What the Privacy Act changes mean for your business
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What the Privacy Act changes mean for your business

Posted on 12 March 2014

With new Privacy Act reforms coming into play on March 12, it's time to tighten up your privacy precautions and make sure your business is ready to avoid fines and potential pitfalls.

Falling foul of the Privacy Act

A new, stricter regime means businesses will no longer be able to avoid prosecution or fines by being underprepared or unaware of the new requirements. As of March 12, the Australian Information Commissioner will have the power to prosecute serious breaches and hit corporations with penalties of up to $1.7 million.

Key changes to the Act

Don't assume that just because you were already following the rules in the Privacy Act that you are still compliant. The new reforms will see the 10 National Privacy Principles applicable to the private sector replaced with 13 Australian Privacy Principles.

Businesses also have increased obligations when it comes to the use of personal details for direct marketing and overseas disclosure of personal information. There are also changes to credit reporting procedures, thanks to the introduction of a whole new system.

Additionally, small businesses with a turnover of under $3 million are exempt from the Privacy Act – although there are some exceptions.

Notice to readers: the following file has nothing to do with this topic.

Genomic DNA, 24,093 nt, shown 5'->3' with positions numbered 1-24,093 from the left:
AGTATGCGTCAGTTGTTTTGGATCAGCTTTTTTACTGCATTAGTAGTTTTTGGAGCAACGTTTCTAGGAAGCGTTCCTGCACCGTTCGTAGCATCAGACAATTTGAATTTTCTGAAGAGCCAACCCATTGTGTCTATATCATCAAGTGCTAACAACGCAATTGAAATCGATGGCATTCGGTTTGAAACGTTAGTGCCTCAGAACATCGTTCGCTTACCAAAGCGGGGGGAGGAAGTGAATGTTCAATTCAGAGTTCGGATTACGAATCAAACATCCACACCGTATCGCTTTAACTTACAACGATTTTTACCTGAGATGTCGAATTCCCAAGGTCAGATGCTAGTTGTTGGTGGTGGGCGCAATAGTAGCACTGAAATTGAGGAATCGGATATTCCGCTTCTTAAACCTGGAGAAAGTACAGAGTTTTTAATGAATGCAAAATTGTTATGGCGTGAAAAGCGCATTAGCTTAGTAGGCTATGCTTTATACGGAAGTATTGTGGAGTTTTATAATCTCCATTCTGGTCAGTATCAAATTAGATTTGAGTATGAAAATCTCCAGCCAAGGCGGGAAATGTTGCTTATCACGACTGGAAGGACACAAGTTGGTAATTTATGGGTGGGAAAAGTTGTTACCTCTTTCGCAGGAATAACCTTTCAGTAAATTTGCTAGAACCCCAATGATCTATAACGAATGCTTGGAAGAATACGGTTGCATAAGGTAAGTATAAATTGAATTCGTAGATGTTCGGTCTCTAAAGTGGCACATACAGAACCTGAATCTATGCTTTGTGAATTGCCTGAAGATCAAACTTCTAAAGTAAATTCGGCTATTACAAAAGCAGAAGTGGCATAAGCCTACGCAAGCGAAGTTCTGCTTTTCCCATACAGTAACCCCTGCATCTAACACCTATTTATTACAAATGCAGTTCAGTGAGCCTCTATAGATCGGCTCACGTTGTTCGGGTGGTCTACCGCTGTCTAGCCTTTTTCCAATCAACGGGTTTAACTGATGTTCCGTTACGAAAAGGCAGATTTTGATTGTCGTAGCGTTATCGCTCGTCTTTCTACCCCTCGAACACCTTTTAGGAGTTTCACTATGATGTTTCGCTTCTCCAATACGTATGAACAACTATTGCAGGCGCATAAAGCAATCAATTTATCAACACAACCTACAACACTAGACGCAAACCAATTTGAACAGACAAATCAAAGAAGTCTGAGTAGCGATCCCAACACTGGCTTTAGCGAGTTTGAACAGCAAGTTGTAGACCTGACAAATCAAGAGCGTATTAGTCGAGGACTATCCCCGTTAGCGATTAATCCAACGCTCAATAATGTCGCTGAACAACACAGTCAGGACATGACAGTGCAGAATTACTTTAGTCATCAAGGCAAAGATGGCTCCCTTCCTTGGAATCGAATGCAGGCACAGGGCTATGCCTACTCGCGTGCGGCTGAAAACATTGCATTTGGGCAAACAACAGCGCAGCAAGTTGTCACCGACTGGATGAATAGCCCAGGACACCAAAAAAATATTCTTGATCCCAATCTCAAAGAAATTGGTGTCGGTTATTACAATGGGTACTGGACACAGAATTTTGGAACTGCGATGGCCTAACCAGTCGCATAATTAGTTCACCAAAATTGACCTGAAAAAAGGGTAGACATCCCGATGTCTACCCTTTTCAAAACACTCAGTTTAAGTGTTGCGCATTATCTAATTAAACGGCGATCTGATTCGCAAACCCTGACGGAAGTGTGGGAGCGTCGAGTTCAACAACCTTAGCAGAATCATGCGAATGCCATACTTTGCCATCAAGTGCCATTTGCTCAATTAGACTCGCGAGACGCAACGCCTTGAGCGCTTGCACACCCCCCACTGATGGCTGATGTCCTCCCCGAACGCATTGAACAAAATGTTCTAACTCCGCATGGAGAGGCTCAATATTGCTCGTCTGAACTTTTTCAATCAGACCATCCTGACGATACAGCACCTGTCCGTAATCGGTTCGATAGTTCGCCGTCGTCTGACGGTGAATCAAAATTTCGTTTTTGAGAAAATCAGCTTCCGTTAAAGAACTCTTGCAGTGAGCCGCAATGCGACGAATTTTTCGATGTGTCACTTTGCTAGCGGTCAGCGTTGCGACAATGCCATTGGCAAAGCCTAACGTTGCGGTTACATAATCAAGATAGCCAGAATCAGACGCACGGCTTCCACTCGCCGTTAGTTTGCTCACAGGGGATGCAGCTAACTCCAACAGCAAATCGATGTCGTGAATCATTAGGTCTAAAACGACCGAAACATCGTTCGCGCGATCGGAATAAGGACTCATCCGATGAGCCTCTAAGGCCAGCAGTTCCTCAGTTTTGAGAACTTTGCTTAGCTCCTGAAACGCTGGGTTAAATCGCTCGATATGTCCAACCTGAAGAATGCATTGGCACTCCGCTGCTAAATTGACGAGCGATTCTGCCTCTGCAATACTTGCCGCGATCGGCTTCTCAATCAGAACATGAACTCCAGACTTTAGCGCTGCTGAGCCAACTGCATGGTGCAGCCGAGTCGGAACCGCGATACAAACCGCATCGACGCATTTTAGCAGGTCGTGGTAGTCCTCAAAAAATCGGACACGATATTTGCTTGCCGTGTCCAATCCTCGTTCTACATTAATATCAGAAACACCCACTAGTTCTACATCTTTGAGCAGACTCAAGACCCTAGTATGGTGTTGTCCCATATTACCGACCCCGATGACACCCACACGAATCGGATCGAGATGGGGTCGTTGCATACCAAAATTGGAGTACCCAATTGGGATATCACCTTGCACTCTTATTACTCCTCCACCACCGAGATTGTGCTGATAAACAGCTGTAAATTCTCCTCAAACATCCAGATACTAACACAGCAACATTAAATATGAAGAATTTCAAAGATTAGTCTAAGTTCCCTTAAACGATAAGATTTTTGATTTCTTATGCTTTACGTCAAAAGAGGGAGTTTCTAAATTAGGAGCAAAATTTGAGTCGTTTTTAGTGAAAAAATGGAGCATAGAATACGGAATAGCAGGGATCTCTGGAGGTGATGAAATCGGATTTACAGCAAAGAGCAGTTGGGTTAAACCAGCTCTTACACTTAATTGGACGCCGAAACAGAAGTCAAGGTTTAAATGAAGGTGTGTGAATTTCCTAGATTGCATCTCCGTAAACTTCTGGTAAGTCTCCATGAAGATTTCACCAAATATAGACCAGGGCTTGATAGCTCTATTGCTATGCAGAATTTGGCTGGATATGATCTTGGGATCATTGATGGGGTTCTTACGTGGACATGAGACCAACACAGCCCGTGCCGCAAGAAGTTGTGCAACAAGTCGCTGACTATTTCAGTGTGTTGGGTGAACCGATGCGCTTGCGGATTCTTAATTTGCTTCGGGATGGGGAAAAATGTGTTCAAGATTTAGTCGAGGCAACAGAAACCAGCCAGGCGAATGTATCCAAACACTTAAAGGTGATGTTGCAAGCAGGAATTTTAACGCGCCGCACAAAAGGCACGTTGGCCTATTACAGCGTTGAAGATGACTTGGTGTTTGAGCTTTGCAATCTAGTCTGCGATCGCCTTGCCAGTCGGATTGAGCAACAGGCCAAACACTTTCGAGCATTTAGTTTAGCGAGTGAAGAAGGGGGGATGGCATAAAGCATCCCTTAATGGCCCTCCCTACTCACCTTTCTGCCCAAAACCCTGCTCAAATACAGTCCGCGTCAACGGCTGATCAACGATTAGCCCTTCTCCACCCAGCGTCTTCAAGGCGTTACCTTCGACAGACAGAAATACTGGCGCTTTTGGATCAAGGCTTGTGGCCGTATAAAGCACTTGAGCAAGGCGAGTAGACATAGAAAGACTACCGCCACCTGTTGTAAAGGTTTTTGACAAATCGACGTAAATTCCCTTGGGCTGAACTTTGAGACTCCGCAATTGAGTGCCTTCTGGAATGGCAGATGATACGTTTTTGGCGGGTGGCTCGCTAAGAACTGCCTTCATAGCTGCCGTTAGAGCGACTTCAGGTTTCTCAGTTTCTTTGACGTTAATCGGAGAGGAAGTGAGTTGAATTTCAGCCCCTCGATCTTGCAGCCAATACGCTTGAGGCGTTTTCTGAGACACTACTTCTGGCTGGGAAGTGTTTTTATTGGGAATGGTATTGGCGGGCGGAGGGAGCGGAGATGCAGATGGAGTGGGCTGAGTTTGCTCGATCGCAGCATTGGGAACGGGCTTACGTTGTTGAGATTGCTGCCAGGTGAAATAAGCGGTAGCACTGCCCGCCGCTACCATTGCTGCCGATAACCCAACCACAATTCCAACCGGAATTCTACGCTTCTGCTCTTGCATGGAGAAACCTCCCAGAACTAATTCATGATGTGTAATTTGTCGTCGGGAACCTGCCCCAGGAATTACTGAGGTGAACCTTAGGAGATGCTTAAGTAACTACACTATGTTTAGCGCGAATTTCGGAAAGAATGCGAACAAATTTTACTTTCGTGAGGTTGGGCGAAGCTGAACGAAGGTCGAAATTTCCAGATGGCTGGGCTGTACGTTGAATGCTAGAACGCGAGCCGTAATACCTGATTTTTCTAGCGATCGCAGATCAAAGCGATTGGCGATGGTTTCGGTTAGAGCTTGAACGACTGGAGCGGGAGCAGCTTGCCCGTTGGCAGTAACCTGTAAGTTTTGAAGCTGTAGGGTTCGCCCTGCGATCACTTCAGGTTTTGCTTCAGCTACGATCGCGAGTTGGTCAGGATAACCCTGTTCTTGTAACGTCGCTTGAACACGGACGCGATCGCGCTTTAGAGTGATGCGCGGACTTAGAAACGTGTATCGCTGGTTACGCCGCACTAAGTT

Keep your business on the right side of the changes

  • If you don't already have a privacy policy, now is the time to create one. If you do, it will need to be amended to comply with the new 13 Australian Privacy Principles.
  • Ensure all staff know what is in the policy and understand how to follow it correctly. Set up training sessions and bear in mind that your business is liable for any privacy mistakes your staff make.
  • To help ensure your business follows the required steps, appoint a privacy compliance officer and create a central point for questions. Then make sure all your employees know about it.
  • It's also important to set up a process for dealing with any potential privacy complaints or enquiries. Your business must be able to process communications about customer privacy quickly, efficiently and correctly.
  • You should also review all the various ways you collect personal information from your customers. It could be that you have systems you aren't aware of or have forgotten about, but the new reforms mean you need a tight rein on all avenues of information.
  • Check your direct marketing processes too, as it's important to let your customers opt out if they want to. You also need to be following consent requirements where necessary.
  • Another vital step is a thorough check of all your overseas suppliers. Be sure to amend individual contracts as needed. If any of your suppliers are breaching the Privacy Act, your business can be counted liable.
In addition to considering all of these potential issues, your business should seek compliance advice. Don't delay when it comes to checking your privacy regulations – the new Act could leave you severely out of pocket and you may be able to avoid penalties by making a few relatively easy changes to your policies.
Tracey VoyceAuthor:Tracey Voyce
About: With more than 30 years business management experience, Tracey Voyce is the CEO of Bloomtools. Tracey has owned and managed many businesses and spent several years training and motivating coaches at the world’s largest business coaching franchise.
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